At KCI, Pierre Sandor picked a well-travelled hallway and hung 62 feet of clothesline with support hooks every six feet, high up along the ceiling. Every time his leadership group completes an event, the organizers of that event use a clothespin to hang a poster they used, a small prop, or a picture to recall the event and its date. By the year’s end, the line is crowded with weird and wacky stuff that leads to pride of accomplishment in the leaders. At a glance, visitors see evidence of a vibrant, fun school full of activity. Students can’t complain that “nothing every happens here” because the year’s history is right in front of them.
As they walk by the activity clothesline, students who always participate fall into “remember when” stories. Students who never participate walk past a daily reminder that they are missing out on something. Future events can be hung at a distance down the line with a simple “coming soon” message or the specific date such as a prom held in June.
For our staff appreciation activity we decided to take the party to the staff. Several students put together small loot bags with treats and goodies to be presented to each staff member. They included pencils, care bears with “you care about students” messages, etc. Then, each student was to find out three neat things about the staff member who they were an ambassador to. They found this information by talking to other staff or students. (You have to teach them how to be tricky and find out this information without giving away the activity.)
During class time the whole ambassador group put on party hats, carried a CD player with party music, blew party horns and went through the hallways dropping in on different staff members. We tried to meet them in their class or in an area like the office where other people could watch the “party”. The student who collected the three neat things would read these out to the group and present the staff member with his or her treats. This would be followed with lots of cheering and then we would move on.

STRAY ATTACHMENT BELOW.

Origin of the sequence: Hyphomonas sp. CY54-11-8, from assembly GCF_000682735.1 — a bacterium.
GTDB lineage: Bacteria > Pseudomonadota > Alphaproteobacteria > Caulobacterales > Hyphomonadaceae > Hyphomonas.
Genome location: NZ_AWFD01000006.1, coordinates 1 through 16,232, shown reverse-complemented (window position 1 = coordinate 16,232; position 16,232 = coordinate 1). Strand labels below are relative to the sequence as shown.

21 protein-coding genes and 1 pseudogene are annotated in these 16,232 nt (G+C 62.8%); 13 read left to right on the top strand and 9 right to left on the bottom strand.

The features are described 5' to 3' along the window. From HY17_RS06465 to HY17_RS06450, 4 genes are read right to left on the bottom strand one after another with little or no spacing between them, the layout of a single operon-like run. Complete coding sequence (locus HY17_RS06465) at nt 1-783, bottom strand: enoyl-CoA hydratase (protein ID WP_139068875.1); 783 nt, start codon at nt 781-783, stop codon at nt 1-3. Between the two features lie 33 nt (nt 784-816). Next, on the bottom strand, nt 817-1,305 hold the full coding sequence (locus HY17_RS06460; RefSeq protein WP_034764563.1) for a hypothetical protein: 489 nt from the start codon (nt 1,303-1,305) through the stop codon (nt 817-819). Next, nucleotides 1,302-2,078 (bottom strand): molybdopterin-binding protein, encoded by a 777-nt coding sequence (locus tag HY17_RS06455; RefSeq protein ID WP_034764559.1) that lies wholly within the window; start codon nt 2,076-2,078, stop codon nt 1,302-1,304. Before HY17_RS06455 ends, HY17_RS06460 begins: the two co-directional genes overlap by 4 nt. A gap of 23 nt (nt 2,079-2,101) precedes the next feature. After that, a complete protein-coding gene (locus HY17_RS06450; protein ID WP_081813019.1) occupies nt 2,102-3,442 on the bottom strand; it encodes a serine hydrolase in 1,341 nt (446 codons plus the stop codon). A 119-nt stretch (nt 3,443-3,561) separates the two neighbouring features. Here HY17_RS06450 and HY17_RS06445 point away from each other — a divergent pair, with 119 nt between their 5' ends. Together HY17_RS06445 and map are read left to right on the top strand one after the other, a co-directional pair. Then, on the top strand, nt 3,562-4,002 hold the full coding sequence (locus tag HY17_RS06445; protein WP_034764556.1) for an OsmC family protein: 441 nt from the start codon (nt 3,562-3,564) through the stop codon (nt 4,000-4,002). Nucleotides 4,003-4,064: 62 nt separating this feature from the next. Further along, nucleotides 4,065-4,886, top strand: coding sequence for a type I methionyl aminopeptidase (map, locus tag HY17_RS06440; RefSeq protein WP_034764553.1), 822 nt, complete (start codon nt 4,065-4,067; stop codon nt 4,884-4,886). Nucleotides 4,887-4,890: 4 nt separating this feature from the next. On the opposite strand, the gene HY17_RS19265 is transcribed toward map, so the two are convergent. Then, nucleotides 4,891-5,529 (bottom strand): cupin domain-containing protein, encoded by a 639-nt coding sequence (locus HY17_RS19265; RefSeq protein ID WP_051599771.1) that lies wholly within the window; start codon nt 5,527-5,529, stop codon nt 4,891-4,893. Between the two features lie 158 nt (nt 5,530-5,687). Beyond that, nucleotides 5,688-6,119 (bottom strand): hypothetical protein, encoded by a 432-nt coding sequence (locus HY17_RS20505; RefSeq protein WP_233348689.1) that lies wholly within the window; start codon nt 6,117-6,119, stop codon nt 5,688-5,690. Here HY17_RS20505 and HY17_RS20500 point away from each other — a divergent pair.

I couldn’t believe how popular this became. Staff wanted to know when it would be their turn. It created a real buzz in the hallways and staff room. Many staff later commented to me how much fun it was and what a difference it made. Maybe it could be a hit in your school too!
From: Brent Dickson
Sherwood Community School,
Calgary Board of Education
Breakfast of Champions
Send nomination forms to all of the teachers and staff in your school and have them nominate a student whom they feel does something great. This does not have to be the best academic student in the class. You can nominate students for things like coming to class more consistently. At the small morning breakfast, each staff member talks a little bit about the student they have nominated. Great feelings are generated from this repeat event.
New Student Breakfast
Most schools attempt to recognize new students at the beginning of the school year, but with semesters there is a second entry point to school. At the beginning of second semester, invite new students and parents to a welcome breakfast. They can meet administration, student council students, and other new families. This helps to ease their transition into a new school during the middle of the year.